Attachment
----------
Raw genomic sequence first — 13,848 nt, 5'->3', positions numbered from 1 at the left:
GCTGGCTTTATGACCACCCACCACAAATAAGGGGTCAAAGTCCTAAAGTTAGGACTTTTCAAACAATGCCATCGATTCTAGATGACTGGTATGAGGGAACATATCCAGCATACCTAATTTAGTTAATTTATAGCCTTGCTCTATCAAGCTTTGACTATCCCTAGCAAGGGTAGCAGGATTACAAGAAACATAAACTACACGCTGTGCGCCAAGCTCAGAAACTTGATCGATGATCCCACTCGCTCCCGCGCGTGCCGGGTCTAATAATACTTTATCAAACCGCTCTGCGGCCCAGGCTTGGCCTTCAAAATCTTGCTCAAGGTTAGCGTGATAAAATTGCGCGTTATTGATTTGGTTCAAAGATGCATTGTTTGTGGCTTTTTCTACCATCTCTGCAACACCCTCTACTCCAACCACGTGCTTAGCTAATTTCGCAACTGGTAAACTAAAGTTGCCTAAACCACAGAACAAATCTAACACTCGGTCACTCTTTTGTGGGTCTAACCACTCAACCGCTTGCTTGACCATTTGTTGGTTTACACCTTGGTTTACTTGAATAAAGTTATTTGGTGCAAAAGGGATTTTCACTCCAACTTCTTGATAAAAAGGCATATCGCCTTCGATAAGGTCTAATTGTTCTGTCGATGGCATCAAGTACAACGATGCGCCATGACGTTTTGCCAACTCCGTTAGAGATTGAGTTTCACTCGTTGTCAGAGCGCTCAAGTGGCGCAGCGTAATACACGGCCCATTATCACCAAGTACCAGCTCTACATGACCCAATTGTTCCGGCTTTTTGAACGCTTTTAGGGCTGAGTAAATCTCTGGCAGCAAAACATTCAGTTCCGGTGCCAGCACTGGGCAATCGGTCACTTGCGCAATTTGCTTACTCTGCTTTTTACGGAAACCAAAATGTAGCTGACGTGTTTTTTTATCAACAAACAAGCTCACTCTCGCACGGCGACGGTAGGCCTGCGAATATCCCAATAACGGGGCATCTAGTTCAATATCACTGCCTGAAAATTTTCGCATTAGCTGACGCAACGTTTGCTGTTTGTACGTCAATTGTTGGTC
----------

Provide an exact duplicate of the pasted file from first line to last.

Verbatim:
Raw genomic sequence first — 13,848 nt, 5'->3', positions numbered from 1 at the left:
GCTGGCTTTATGACCACCCACCACAAATAAGGGGTCAAAGTCCTAAAGTTAGGACTTTTCAAACAATGCCATCGATTCTAGATGACTGGTATGAGGGAACATATCCAGCATACCTAATTTAGTTAATTTATAGCCTTGCTCTATCAAGCTTTGACTATCCCTAGCAAGGGTAGCAGGATTACAAGAAACATAAACTACACGCTGTGCGCCAAGCTCAGAAACTTGATCGATGATCCCACTCGCTCCCGCGCGTGCCGGGTCTAATAATACTTTATCAAACCGCTCTGCGGCCCAGGCTTGGCCTTCAAAATCTTGCTCAAGGTTAGCGTGATAAAATTGCGCGTTATTGATTTGGTTCAAAGATGCATTGTTTGTGGCTTTTTCTACCATCTCTGCAACACCCTCTACTCCAACCACGTGCTTAGCTAATTTCGCAACTGGTAAACTAAAGTTGCCTAAACCACAGAACAAATCTAACACTCGGTCACTCTTTTGTGGGTCTAACCACTCAACCGCTTGCTTGACCATTTGTTGGTTTACACCTTGGTTTACTTGAATAAAGTTATTTGGTGCAAAAGGGATTTTCACTCCAACTTCTTGATAAAAAGGCATATCGCCTTCGATAAGGTCTAATTGTTCTGTCGATGGCATCAAGTACAACGATGCGCCATGACGTTTTGCCAACTCCGTTAGAGATTGAGTTTCACTCGTTGTCAGAGCGCTCAAGTGGCGCAGCGTAATACACGGCCCATTATCACCAAGTACCAGCTCTACATGACCCAATTGTTCCGGCTTTTTGAACGCTTTTAGGGCTGAGTAAATCTCTGGCAGCAAAACATTCAGTTCCGGTGCCAGCACTGGGCAATCGGTCACTTGCGCAATTTGCTTACTCTGCTTTTTACGGAAACCAAAATGTAGCTGACGTGTTTTTTTATCAACAAACAAGCTCACTCTCGCACGGCGACGGTAGGCCTGCGAATATCCCAATAACGGGGCATCTAGTTCAATATCACTGCCTGAAAATTTTCGCATTAGCTGACGCAACGTTTGCTGTTTGTACGTCAATTGTTGGTC